Ayutthaya Historical Park

Ayutthaya Historical Park (Thai: อุทยานประวัติศาสตร์พระนครศรีอยุธยา (Pronunciation)) covers the ruins of the old city of Ayutthaya, Phra Nakhon Si Ayutthaya Province, Thailand. The city of Ayutthaya was founded by King Ramathibodi I in 1351,[a] though it is likely to be significantly older, based on evidence showing that the area was already populated during the Mon Dvaravati period. Sources further mention that around 850 AD, the Khmers occupied the area and established a stronghold there, naming it Ayodhya, after one of the holiest Hindu cities in India of the same name. The early history of Ayutthaya is connected to this Khmer settlement.[1][2] Additionally, Prince Damrong has also attested to the existence of a city named Ayodhya, founded by the Khmers ruling from Lopburi at the point where the three rivers meet.[3] An excavation map shows traces of an ancient baray (water reservoir) close to the southwestern tip of Wat Yai Chai Mongkhon, which could have been built on a former important Khmer temple complex.[4]

Historic City of Ayutthaya
UNESCO World Heritage Site
Plan of Ayutthaya historical park
LocationAyutthaya, Thailand
CriteriaCultural: iii
Inscription1991 (15th Session)
Area289 ha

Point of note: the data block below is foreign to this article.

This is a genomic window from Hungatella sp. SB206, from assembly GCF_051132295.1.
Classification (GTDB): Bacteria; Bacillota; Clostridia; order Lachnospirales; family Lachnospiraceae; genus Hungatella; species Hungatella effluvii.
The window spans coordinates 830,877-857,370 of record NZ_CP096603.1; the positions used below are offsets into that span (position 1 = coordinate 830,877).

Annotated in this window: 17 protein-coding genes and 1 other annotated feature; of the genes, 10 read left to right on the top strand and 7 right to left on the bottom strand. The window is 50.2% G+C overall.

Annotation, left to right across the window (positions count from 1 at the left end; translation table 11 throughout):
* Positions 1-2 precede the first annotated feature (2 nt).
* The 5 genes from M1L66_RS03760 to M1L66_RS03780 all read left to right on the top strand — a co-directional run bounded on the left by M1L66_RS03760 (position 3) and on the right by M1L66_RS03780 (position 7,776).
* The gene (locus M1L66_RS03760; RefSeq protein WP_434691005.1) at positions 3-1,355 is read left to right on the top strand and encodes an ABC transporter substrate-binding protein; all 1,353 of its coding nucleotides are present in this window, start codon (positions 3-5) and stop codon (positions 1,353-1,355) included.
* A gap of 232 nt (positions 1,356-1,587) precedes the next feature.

Coordinates14°20′52″N 100°33′38″E / 14.34778°N 100.56056°E / 14.34778; 100.56056
Ayutthaya Historical Park is located in Thailand
Ayutthaya Historical Park
Location of Ayutthaya Historical Park in Thailand

The city was captured by the Burmese in 1569. Though not pillaged, it lost "many valuable and artistic objects."[5]: 42–43  It was the capital of the country until its destruction by the Burmese army in 1767.[6]

In 1969, the Fine Arts Department of Thailand began renovations of the ruins, scaling up the project after the site was declared a historical park in 1976. Part of the park was declared a UNESCO World Heritage Site in 1991.[7]

Park sitesEdit


See alsoEdit


a The city was founded on Friday, the 6th day of the waxing moon of the 5th month, 1893 Buddhist Era, corresponding to Friday, 4 March 1351 Common Era, according to the calculation of the Fine Arts Department of Thailand.[8]


  1. ^ "History of Ayutthaya - Temples & Ruins - Wat Ayodhya". www.ayutthaya-history.com. Retrieved 16 March 2020.
  2. ^ "History of Ayutthaya - Temples & Ruins - Wat Thammikarat". www.ayutthaya-history.com. Retrieved 16 March 2020.
  3. ^ Kasetsiri, Charnvit (July 1979). "The Rise of Ayudhya: A History of Siam in the Fourteenth to Fifteenth Centuries" (PDF): 31. {{cite journal}}: Cite journal requires |journal= (help)
  4. ^ "History of Ayutthaya - Temples & Ruins - Wat Yai Chai Mongkhon". www.ayutthaya-history.com. Retrieved 16 March 2020.
  5. ^ Chakrabongse, C., 1960, Lords of Life, London: Alvin Redman Limited
  6. ^ "Historic City of Ayutthaya - UNESCO World Heritage Centre". UNESCO World Heritage Centre. Retrieved 24 August 2012.
  7. ^ "Ayutthaya, Thailand". KhaoSanRoad.com. Archived from the original on 27 January 2013. Retrieved 25 August 2012.
  8. ^ Rotchanaratha, Wina, ed. (1999). Prachum Phongsawadan Chabap Kanchanaphisek Lem Nueng ประชุมพงศาวดาร ฉบับกาญจนาภิเษก เล่ม ๑ [Golden Jubilee Collection of Historical Archives, Volume 1] (in Thai). Bangkok: Fine Arts Department of Thailand. p. 211. ISBN 9744192151.

External linksEdit

Coordinates: 14°21′N 100°35′E / 14.350°N 100.583°E / 14.350; 100.583